Geisel painted an alarmingly negative assessment in a November 2011 audit on the IRM’s overall information security program. Specific details were redacted but the report warned for the first time of “additional security breaches,” saying “we identified weaknesses that significantly impact the information security program controls. If these control weaknesses are exploited, the department could be exposed to additional security breaches. Collectively, these control weaknesses represent a significant deficiency.”
If the breaches weren’t quickly fixed, the consequences would be harmful to “the confidentiality, integrity, and availability of information and information systems.”
The IG noted in this 2011 audit that a relatively new program called OPNET suffered from nearly 10,000 defective user accounts that could be breached by hackers.
Geisel also identified another flaw in the audit – the failure of IRM officials to do “continuing monitoring” of Oracle for “control weaknesses.” Oracle is the department’s most widely used internal database management system.
A November 2012 audit repeated the earlier IG audi that with the mounting IRM deficiencies, “the department could experience security breaches. Collectively, the control weaknesses represent a significant deficiency, as to enterprise-wide security.”
The same report again pointed out that, under Clinton, IRM “had not fully taken corrective action to remediate all of the control weaknesses identified in the FY 2011 report. The weakened security controls could adversely affect the confidentiality, integrity, and availability of information and information systems.”
The November 2012 report again noted that training lagged and at times was non-existent. Among the positions that had not received IRM training were the department’s Chief of Mission, a deputy assistant secretary, information management specialists, information technology specialists and security engineers.
Again Geisel noted that within the bureau,“we found that all 46 employees had not taken the recommended role-based security-related training course in the [six month] time-frame, as recommended in the Information Assurance Training Plan.”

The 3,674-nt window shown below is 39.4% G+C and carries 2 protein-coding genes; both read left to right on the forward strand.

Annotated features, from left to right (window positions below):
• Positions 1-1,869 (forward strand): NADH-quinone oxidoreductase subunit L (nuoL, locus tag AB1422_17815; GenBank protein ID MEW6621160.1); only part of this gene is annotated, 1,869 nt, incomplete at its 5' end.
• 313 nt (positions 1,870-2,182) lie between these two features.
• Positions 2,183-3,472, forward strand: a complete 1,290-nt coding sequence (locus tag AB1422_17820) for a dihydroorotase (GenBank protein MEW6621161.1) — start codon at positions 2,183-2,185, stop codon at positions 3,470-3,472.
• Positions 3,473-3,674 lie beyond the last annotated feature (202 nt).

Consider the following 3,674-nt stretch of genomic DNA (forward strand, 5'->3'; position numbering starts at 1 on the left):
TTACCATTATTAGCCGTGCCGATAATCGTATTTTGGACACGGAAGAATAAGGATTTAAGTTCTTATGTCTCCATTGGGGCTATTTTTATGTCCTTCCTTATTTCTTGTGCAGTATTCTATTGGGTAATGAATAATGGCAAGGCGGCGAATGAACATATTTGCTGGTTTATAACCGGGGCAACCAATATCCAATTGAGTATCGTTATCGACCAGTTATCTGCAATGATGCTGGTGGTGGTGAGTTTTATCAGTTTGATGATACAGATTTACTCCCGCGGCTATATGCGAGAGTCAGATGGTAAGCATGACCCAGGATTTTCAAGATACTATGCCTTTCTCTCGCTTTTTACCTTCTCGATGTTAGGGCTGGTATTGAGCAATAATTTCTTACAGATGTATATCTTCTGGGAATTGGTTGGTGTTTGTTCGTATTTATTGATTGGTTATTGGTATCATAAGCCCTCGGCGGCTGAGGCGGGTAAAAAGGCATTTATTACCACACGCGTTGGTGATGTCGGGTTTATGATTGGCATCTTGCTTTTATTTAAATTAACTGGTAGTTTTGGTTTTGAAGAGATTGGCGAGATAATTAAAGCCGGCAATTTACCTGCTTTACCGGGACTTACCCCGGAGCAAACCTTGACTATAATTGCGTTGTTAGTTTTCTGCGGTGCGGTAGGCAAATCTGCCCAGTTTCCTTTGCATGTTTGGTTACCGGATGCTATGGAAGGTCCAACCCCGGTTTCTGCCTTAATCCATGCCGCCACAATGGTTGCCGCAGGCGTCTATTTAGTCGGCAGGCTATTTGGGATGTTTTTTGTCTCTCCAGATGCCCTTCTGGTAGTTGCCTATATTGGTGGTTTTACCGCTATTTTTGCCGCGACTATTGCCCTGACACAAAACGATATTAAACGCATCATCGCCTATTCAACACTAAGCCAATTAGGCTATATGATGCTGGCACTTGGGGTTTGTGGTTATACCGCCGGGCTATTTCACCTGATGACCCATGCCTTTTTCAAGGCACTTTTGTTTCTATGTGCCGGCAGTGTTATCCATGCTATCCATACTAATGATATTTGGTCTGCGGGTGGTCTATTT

Another area of repeated failure was risk management. “The department’s risk management program for information security needs improvement at the system level.”
Geisel’s final – and most denunciatory – report on the IRM was issued in July 2013 and focused on Clinton’s final year in the department.
The report said that after years of deteriorating service, the IRM no longer performed a vital role in the department, with many of its duties usurped by other offices or simply ignored. The bureau “does not have a lead role in most of the functions it does perform and, for the most part, only compiles information generated by others,” Geisel concluded.
The IRM “does not have a mission statement outlining a vision for the office,” and “no document provides a clear connection between the work of IRM and the high-level goals outlined by the Chief Information Officer in the department’s IT Strategic Plan for FYs 2011-13.”
Under Clinton’s watch, new technologies and even social media were ignored by IRM, Geisel said, in the 2013 report that, “IRM policies do not mention the latest technologies and efforts within the department. For example, there is little mention and guidance for handling social media.”
And after four years under Clinton, the systems overseen by the IRM were still not considered user friendly.
“System owners described IRM tools as difficult to use and not user-friendly. Many commented that the tools would lock up while entering content, requiring information to be reentered. System owners attempted to share their frustrations with IRM, but to no avail.”
Perhaps Geisel’s most surprising criticisms, however, were that the “IRM is not engaged with IT strategic planning in the department,” and many of the department’s IT regulations had not been updated since 2007.
The State Department IG also compiled five classified audits of the IRM during Clinton’s tenure that were never made public.